Rice in bagsRice for sale in Colaba Market, Mumbai.Photo: DeyOne of my favorite agriculture researchers in the United States is Tim Wise of Tufts University. Turns out, he writes for my new favorite economics blog, Triple Crisis, in which rogue (i.e., non-neoclassical) economists analyze in plain English the globe’s financial, development, and environmental crises (manifesto here).

Wise has an extremely interesting recent post on the question of ag-commodity prices and poverty in the global south. What happens to poor people when prices for basic foodstuffs like rice and wheat rise? Wise shows that the conventional view goes like this: it depends on whether you are a net seller of food (i.e., a farmer), for whom higher prices are beneficial; or a net buyer (e.g., an urban dweller), for whom higher prices are harmful. Not so fast, Wise argues, citing new research.

Higher ag prices, it turns out, have an interesting effect: they can improve livelihoods for small-scale farmers and urban residents alike. How? When ag prices drop, people flee the countryside for the city, depressing wages for urban workers. Low-resource people in countryside and in cities both lose.

But when prices go up, writes Wise, “The demand for unskilled labor in agriculture goes up, which raises incomes, and raises wages not just in agriculture but generally across unskilled labor markets.” However, Wise warns that severe price volatility, which we’ve experienced since 2008, hurts everyone — “except the traders and speculators.” He concludes:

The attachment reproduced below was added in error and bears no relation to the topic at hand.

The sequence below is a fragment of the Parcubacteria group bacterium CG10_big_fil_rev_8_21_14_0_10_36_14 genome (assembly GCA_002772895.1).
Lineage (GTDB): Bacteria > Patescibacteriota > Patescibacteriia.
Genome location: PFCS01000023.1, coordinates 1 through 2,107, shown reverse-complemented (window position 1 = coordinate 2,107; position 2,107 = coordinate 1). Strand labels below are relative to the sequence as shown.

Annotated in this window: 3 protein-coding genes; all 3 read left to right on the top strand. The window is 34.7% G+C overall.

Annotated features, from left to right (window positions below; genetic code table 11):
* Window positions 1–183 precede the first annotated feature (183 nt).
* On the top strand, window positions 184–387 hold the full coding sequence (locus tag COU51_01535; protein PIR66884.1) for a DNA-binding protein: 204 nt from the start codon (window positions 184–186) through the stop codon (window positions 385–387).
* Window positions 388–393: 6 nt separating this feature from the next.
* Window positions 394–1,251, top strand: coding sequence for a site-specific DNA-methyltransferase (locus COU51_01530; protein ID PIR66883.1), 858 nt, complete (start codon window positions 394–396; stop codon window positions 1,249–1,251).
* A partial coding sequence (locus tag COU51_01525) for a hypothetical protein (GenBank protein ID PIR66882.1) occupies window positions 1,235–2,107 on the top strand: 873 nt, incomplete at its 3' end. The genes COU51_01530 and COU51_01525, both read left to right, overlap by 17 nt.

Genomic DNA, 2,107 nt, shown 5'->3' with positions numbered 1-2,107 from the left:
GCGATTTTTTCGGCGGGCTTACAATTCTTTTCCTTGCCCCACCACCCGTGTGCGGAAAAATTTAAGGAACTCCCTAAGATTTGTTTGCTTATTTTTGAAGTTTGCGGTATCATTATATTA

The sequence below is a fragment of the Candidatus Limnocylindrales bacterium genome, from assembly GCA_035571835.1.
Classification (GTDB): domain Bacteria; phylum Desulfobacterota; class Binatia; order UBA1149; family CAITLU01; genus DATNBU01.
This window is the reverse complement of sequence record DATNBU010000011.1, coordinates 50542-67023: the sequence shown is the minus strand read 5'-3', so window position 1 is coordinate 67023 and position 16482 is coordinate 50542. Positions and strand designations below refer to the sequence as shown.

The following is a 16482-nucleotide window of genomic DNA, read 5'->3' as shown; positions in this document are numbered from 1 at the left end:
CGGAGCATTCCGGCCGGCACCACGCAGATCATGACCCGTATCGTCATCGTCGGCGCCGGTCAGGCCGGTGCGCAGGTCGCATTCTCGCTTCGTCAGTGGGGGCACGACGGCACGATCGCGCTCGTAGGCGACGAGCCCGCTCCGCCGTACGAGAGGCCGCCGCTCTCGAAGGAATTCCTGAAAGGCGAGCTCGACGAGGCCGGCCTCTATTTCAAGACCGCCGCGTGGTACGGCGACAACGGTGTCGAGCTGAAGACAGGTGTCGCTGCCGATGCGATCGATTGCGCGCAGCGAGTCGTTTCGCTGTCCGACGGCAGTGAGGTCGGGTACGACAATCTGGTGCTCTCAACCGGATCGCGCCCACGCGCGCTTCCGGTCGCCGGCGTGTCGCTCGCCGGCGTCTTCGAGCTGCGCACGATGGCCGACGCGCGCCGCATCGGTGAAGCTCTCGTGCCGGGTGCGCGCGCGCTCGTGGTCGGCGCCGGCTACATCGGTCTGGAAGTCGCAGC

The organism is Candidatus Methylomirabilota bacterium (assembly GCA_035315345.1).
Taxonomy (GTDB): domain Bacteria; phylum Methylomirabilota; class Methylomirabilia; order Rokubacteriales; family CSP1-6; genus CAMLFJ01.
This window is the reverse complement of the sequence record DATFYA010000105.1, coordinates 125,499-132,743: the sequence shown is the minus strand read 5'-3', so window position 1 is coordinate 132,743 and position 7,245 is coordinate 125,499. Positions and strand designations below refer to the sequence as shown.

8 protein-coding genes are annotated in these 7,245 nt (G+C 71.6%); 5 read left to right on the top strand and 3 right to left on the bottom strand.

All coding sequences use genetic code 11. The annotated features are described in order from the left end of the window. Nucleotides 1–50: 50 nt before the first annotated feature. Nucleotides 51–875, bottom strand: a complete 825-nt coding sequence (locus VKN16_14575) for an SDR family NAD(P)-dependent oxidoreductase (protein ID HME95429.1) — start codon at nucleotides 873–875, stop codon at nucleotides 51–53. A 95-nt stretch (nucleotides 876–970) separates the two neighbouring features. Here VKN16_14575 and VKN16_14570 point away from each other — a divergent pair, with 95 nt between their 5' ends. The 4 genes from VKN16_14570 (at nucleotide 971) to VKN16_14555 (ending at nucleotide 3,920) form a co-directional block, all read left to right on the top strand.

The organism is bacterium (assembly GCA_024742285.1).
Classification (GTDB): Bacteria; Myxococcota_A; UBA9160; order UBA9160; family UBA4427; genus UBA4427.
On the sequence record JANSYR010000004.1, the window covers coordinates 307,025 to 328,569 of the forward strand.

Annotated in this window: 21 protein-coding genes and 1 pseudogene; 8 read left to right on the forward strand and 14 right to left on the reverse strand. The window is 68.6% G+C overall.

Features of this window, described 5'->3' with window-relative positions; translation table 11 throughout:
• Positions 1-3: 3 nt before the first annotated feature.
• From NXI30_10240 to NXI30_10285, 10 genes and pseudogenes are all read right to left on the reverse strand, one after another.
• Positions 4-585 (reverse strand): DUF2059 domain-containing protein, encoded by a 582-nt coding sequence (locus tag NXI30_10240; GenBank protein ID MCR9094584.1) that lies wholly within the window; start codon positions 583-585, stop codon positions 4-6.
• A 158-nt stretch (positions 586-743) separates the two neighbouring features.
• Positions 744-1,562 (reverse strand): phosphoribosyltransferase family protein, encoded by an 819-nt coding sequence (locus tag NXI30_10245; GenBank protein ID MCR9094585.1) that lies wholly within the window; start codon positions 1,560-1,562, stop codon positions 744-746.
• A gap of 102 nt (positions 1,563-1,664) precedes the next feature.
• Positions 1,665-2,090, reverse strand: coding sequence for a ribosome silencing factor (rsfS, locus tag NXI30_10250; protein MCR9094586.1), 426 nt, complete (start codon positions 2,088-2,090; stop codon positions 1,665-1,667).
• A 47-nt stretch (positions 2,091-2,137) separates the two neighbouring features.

Stable and remunerative prices should be the goal. That is what will attract investment into agriculture and bring long-term benefits beyond the short-run effects.

Wise is thus calling for a gradual rise in ag commodity prices, which have followed a long-term downward trend for at least 50 years, driving millions of farmers across the globe into ruin. I agree, but would add that it matters how such a price hike comes about. Prices should rise because the real costs of food production — including fair wages and environmental protection — get accounted for; and not due to some insane scheme to concoct dubious new uses for food crops … such as burning them to propel cars.